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Linda Melvern’s new book exposes patterns of Genocide denial

By James Karuhanga, The New Times

British journalist Linda Melvern who last April told The New Times that Genocide denial is everywhere and has to be challenged has published a new book on how masterminds of the 1994 Genocide against the Tutsi and their supporters continue to deny the atrocities.

Speaking about her latest book, titled ‘Intent to Deceive: Denying the Rwandan Genocide’, Melvern told  Sky News, a British television news channel, that 25 years after the Genocide, the core group of those who organised, paid for and perpetrated the killings remains determined to continue that crime.

“There is a considerable number of Hutu power ideologues who are determined to continue that crime and denial is part of genocide. So, the crime continues with that,” she said earlier this week.

She added: “They have mounted an information war against the current government. They have tried to persuade the world with their disinformation, fake news that the victims, the Tutsi, brought the catastrophe upon themselves.

“They’ve tried to persuade the world that we have a death toll that wasn’t actually a million and there is some research that claims that more Hutu died than Tutsi. This is pure denial.”

Asked if there was any evidence that Genocide deniers were succeeding, she said they are citing a 2014 BBC documentary “which produced figures from two American Genocide deniers.”

The BBC programme in question, Rwanda: The Untold Story, was broadcast on October 1, 2014 sparking outrage from survivors and scholars, including British author Andrew Wallis, who questioned the ethics of the BBC programme makers.

At the time, 38 international researchers and historians expressed grave concern at the content of the documentary Rwanda’s Untold Story, specifically its coverage of the 1994 Genocide.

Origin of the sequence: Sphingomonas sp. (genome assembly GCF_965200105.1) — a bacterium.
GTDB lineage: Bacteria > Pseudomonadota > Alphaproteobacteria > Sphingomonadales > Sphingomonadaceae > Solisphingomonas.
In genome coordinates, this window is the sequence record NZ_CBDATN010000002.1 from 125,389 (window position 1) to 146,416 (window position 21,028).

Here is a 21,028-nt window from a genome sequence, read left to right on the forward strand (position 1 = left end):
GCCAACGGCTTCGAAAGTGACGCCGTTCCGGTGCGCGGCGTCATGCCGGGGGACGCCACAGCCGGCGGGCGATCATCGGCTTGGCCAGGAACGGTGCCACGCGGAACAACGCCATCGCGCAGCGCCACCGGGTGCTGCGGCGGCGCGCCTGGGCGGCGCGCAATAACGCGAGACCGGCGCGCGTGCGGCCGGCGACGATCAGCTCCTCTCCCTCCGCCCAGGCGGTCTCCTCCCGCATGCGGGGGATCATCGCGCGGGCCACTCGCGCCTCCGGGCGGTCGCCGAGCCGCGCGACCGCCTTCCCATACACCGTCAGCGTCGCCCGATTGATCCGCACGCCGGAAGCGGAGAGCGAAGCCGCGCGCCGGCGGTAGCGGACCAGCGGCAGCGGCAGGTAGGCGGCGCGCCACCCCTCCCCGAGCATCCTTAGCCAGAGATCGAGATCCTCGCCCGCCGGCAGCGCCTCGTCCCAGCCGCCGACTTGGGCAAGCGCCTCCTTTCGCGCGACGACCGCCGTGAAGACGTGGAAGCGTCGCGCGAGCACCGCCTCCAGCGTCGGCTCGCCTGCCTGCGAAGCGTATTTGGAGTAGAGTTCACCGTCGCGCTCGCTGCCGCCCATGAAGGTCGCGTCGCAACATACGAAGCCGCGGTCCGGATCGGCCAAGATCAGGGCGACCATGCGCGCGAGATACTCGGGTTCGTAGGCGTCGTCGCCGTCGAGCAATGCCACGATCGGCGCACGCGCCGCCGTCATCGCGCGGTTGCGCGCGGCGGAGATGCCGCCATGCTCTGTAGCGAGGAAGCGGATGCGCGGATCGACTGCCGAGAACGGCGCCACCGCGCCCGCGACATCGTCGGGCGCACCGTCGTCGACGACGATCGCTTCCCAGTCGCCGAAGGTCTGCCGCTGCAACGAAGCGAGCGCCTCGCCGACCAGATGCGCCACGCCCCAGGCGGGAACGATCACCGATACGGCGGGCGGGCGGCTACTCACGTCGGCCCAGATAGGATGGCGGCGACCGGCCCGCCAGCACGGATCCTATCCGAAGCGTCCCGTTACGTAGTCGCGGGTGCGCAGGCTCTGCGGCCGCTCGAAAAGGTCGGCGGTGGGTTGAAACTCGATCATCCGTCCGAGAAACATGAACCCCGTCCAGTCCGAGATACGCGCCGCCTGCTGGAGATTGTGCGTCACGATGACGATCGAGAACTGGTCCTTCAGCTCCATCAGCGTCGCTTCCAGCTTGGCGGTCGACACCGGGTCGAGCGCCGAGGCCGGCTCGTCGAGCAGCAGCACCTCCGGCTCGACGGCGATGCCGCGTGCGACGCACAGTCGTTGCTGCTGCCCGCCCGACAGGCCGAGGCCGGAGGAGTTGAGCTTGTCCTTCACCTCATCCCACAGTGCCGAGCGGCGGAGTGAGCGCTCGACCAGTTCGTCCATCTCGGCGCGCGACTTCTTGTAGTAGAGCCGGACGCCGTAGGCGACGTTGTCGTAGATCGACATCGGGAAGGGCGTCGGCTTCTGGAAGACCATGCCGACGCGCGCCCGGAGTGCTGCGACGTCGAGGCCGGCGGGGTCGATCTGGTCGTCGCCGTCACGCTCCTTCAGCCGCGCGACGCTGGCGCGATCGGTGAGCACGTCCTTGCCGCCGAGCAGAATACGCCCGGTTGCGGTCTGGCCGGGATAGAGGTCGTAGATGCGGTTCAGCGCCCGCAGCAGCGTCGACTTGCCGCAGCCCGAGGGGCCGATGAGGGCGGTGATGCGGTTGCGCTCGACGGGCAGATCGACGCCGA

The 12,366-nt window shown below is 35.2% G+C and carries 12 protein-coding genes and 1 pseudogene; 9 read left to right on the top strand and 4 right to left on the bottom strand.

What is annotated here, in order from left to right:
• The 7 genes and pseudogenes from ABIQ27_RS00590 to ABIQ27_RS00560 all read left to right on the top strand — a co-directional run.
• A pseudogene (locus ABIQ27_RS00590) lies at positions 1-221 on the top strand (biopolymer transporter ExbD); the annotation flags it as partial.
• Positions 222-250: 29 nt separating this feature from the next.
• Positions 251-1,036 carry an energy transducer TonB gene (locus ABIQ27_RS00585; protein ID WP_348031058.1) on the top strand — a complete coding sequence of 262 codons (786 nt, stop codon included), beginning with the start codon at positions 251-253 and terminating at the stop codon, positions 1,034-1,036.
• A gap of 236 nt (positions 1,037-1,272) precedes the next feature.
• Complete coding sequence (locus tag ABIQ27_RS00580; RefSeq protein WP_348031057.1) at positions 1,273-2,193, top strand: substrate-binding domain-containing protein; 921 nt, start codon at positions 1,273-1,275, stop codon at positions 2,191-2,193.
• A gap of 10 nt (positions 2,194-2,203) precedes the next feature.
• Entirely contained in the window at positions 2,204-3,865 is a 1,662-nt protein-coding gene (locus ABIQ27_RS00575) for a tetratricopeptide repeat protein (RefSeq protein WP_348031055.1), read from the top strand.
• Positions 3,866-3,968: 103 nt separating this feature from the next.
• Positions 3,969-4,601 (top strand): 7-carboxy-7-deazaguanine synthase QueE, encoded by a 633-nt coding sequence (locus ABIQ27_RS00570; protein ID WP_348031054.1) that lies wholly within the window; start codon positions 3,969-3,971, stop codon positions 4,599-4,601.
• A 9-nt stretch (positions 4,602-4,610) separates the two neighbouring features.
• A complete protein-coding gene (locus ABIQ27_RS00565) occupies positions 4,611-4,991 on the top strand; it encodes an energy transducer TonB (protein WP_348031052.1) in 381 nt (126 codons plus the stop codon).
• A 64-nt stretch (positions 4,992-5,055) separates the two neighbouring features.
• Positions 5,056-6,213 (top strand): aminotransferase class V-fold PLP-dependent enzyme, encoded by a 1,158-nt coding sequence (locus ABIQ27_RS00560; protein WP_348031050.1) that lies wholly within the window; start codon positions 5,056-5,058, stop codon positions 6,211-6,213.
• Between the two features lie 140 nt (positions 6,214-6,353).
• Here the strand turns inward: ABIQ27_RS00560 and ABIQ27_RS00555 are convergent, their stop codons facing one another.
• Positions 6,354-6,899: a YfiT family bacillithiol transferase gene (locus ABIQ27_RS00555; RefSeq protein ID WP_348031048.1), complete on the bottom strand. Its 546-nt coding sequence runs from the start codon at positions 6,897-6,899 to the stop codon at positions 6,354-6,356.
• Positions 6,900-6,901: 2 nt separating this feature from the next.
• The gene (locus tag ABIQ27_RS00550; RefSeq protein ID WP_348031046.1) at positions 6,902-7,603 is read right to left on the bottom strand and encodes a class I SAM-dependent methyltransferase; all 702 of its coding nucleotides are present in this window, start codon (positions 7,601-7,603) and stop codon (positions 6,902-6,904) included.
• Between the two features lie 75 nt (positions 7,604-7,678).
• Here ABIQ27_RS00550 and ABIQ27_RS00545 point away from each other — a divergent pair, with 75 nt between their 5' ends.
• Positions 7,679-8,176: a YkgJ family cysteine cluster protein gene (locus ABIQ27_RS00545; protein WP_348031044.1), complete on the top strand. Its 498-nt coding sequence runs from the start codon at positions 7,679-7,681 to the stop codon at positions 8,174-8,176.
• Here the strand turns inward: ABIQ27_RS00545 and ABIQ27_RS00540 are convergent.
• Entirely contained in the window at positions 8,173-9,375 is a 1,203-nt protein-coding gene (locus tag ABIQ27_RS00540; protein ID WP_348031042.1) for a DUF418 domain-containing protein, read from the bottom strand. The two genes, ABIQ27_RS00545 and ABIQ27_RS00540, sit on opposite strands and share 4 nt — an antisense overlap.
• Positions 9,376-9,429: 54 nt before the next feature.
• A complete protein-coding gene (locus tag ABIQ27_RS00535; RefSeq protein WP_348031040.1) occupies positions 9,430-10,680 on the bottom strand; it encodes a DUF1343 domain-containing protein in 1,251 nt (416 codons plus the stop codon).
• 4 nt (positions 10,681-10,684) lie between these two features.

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Article

The Money Man: the arrest of Felicien Kabuga

The arrest of Félicien Kabuga in a Paris suburb on May 16 is hardly a cause for celebration.  A prime suspect for his involvement in the 1994 genocide of the Tutsi, Kabuga had been on the run for twenty-six years and is now an elderly man. One of the world’s most wanted fugitives there was a bounty of US $5 million under the US Awards for Justice program on his head. Somehow, he had managed to outwit everyone who searched for him including the international crime agency Interpol and undercover and specialised tracking teams with the International Criminal Tribunal for Rwanda (ICTR).

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Article

We may soon learn France’s real role in the Rwanda genocide

www.theguardian.com by Linda Melvern

In a milestone court case in Paris, unprecedented testimony could reveal the Elysée’s links to the 1994 génocidaires

‘The policy was devised in secret … within the confines of the Africa Unit. At its heart was François Mitterrand.

The trial this week of a Rwandan genocide suspect in a Paris courtroom is a well-earned victory for the French human rights groups who lobbied so hard and so long for justice. The milestone trial signals the end of France as a safe haven for génocidaries. But more than this, the trial is likely to see intense public scrutiny of one of the great scandals of the past century – the role of France in the 1994 genocide of the Tutsi of Rwanda, which for 20 years journalists and activists have tried so hard to expose.

Pascal Simbikangwa, the defendant in Paris, is said to have been a member of an inner circle of power in Rwanda that devised genocide as a planned political campaign. Developed by Hutu ideologues, it was intended to prevent a power-sharing system of government that was to include the minority Tutsi. The genocide claimed up to a million lives.

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Essay

Rwanda 04: Vestiges of a Genocide

by Pieter Hugo – Essay by Linda Melvern

In 2004 South African photographer Pieter Hugo was astonished by a photograph used to illustrate an article on the Rwandan genocide. The picture showed a human skull on an altar inside the Catholic church at Ntarama, south of Kigali.

Ten years previously an estimated 5,000 Tutsis were massacred there by government soldiers, civilians and the feared Interahamwe; across Rwanda many victims had believed, mistakenly, that churches would provide secure refuge. But what most arrested Hugo was the fact that a decade after the killings (the photograph was made in 2004) the evidence, remains and detritus of genocide were still to be seen. He resolved to visit, ‘photographing and contemplating’ the sites of Rwanda’s carnage. The results of that journey are now published as Rwanda 2004: Vestiges of a Genocide offering, he writes, “a glimpse of what I saw there before the reburials took place.”

Kigali International Airport. Over a period of four days, some 3,900 people of 22 nationalities left Rwanda with the help of European troops flown in for that purpose. © Pieter Hugo